At Monaco, Hamilton’s second run of Q3 got compromised due to a yellow flag caused by Rosberg leaving the track at Turn 5. Hamilton’s attitude after the session was tense towards the action, as it appeared the German did it on purpose to avoid Hamilton completing his second Q3 lap. Tension was high even before the weekend, as it was revealed both drivers had used banned-by-team engine settings (Rosberg did it in Bahrain to try and pass Hamilton and the Englishman did it in Spain to hold his place).
Rosberg’s move was deemed legal by the stewards and he started from Pole Position to lead another Mercedes 1-2, with Hamilton falling back in the late stages of the race due to dirt entering one of his eyes. Ricciardo was third for Red Bull, while the biggest result came from Marussia’s Jules Bianchi, who finished ninth to give the team’s first and only points in history (they scored a point in the 2016 Austrian Grand Prix, but named as Manor).
At Montreal, Rosberg grabbed Pole in front of Hamilton, but reliability hindered their race. Hamilton got past Rosberg after the second round of pit stops, only for his brakes to fail and cause him to retire. Rosberg was leading, but lost his MGU-K and was overtaken by Ricciardo, who went on to win a race for the first time in his F1 career.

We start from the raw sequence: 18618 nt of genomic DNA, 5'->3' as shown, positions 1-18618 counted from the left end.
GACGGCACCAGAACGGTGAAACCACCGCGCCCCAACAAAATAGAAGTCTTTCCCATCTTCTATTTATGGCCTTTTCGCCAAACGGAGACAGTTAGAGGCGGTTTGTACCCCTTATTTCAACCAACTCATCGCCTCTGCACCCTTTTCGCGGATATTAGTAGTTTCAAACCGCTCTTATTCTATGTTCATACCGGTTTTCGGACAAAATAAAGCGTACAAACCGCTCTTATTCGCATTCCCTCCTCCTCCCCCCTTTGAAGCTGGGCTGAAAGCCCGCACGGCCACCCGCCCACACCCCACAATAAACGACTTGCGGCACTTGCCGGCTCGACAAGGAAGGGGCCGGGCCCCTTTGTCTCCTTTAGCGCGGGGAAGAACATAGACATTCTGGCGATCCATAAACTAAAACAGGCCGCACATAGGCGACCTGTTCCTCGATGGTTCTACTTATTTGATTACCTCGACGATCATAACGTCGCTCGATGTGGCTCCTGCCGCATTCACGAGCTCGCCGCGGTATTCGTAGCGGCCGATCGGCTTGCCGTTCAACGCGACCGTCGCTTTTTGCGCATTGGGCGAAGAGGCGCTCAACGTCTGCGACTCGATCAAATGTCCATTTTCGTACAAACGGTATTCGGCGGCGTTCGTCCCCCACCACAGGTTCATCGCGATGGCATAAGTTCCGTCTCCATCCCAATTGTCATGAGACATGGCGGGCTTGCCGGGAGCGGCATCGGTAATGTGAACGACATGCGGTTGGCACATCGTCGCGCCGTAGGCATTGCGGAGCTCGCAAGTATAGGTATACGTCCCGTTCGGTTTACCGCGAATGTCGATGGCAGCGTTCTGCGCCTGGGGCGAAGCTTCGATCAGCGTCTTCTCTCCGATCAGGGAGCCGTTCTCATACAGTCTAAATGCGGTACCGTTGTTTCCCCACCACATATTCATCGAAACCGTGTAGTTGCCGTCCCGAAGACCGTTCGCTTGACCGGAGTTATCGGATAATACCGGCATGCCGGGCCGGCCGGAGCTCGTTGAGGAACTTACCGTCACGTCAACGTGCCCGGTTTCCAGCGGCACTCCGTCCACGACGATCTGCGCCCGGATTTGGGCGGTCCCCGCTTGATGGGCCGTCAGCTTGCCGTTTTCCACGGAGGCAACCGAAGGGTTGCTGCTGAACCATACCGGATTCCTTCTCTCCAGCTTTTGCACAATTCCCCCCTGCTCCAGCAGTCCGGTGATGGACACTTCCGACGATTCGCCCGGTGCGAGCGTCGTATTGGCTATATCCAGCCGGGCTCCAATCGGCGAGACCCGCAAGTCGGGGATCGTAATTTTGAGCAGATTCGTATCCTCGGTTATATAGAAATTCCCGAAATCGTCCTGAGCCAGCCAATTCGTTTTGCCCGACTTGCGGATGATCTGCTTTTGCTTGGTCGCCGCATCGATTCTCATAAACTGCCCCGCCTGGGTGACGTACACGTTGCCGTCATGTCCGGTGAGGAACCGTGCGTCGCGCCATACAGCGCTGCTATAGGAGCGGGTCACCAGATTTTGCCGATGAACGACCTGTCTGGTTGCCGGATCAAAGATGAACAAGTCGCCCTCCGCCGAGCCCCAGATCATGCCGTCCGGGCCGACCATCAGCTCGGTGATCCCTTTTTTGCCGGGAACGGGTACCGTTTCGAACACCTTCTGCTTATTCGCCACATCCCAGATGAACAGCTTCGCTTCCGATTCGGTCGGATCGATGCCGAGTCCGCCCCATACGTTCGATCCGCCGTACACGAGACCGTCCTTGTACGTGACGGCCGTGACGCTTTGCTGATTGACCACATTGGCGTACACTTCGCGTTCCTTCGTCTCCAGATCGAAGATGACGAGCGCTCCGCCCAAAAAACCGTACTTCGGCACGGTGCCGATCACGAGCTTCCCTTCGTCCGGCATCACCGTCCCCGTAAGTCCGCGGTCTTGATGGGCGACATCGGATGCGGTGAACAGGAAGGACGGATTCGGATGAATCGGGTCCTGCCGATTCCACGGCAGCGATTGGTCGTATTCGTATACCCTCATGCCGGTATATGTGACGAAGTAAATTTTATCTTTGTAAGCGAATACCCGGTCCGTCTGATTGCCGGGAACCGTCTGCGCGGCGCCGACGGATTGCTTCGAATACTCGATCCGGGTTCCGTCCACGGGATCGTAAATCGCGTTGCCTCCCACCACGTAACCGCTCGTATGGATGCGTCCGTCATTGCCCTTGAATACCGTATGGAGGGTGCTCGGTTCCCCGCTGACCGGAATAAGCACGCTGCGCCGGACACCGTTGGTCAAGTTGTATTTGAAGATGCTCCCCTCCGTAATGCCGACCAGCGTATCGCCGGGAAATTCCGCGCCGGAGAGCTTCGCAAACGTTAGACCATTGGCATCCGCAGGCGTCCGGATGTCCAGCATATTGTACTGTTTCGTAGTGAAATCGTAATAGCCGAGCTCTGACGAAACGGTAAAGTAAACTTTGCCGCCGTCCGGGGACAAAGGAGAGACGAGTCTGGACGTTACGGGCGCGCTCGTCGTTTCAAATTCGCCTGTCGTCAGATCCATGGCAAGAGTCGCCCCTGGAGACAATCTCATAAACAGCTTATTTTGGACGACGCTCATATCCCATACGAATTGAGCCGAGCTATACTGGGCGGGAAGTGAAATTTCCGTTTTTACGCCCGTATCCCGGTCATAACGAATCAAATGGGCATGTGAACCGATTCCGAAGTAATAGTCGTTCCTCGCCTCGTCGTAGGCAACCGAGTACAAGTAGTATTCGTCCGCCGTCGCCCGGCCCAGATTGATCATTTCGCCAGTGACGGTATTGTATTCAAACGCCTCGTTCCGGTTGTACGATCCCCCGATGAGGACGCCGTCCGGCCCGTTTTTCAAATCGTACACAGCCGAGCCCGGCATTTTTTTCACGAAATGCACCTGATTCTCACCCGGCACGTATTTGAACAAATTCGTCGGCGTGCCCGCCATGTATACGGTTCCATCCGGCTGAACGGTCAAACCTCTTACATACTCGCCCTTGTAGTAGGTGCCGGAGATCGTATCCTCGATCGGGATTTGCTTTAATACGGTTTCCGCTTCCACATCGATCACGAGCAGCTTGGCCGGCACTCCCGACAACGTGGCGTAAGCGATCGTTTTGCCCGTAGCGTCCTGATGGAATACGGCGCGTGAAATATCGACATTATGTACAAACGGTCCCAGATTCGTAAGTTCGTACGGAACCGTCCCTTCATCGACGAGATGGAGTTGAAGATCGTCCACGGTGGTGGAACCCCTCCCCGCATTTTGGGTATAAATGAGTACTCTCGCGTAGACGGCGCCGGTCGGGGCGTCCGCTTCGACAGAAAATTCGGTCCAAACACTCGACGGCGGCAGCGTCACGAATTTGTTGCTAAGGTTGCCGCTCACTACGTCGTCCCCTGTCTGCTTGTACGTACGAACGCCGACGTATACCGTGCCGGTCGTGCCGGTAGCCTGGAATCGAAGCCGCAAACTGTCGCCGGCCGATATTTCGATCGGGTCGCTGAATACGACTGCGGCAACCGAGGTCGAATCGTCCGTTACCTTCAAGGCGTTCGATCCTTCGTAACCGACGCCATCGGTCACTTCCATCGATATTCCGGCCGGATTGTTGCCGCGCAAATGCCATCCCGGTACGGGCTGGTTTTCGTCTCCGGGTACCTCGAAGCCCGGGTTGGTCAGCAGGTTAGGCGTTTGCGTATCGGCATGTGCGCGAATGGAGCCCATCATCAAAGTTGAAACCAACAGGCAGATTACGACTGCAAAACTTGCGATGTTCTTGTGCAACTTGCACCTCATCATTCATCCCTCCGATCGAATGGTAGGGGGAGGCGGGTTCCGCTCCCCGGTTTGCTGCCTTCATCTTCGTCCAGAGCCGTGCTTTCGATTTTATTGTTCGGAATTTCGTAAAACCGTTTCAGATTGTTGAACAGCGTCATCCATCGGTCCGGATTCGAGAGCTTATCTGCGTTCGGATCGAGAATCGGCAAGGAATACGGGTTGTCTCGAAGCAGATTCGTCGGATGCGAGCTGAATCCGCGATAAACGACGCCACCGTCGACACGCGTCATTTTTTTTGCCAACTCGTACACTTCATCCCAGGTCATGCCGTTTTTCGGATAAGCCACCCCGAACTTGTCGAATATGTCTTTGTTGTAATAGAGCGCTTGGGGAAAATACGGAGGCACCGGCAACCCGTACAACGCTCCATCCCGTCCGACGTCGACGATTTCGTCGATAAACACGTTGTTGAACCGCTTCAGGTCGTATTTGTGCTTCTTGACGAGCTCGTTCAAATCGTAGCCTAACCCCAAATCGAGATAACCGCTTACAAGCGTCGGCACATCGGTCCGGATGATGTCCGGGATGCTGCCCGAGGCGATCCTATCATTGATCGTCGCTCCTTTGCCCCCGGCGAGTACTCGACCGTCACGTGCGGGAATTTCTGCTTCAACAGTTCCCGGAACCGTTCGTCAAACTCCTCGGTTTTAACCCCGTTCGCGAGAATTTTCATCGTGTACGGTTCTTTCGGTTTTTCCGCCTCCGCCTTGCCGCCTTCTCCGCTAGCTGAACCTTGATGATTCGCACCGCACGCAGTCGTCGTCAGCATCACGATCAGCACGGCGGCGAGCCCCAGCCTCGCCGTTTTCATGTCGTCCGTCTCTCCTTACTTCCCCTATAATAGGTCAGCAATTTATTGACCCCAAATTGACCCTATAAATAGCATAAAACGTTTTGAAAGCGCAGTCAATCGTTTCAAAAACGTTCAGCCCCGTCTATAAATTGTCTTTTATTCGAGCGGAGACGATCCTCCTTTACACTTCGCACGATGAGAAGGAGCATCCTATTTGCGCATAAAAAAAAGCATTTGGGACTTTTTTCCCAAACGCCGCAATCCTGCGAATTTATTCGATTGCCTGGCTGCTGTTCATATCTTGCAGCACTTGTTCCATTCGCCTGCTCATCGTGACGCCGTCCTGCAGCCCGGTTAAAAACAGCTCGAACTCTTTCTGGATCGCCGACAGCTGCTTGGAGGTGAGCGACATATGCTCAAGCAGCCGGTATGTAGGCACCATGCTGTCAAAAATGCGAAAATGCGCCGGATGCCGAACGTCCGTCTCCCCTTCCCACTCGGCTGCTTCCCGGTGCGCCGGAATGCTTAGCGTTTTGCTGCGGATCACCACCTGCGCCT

Vettel finished third, while a crash between Massa and Pérez on the final laps helped Hulkenberg and Button reach fourth and fifth, respectively.
In the following weekend, at Austria, Mercedes did not qualify on Pole for the first time of the year, as Hamilton failed to complete a Q3 lap and Rosberg only managed to reach P3, behind the Williams cars of Massa and Bottas. Massa started on Pole for the first time since the epic 2008 Brazilian Grand Prix and it was the last Pole of his career.
During the race, great pace by Rosberg, a passive strategy by Williams and a great start from Hamilton turned the GP into a Mercedes 1-2, with Rosberg winning to extend his lead to 29 points, with reliability on his side at that point and Hamilton suffering slow pit stops during the race. Third was Bottas for Williams, giving the team its first podium since the 2012 Spanish Grand Prix and his first career podium.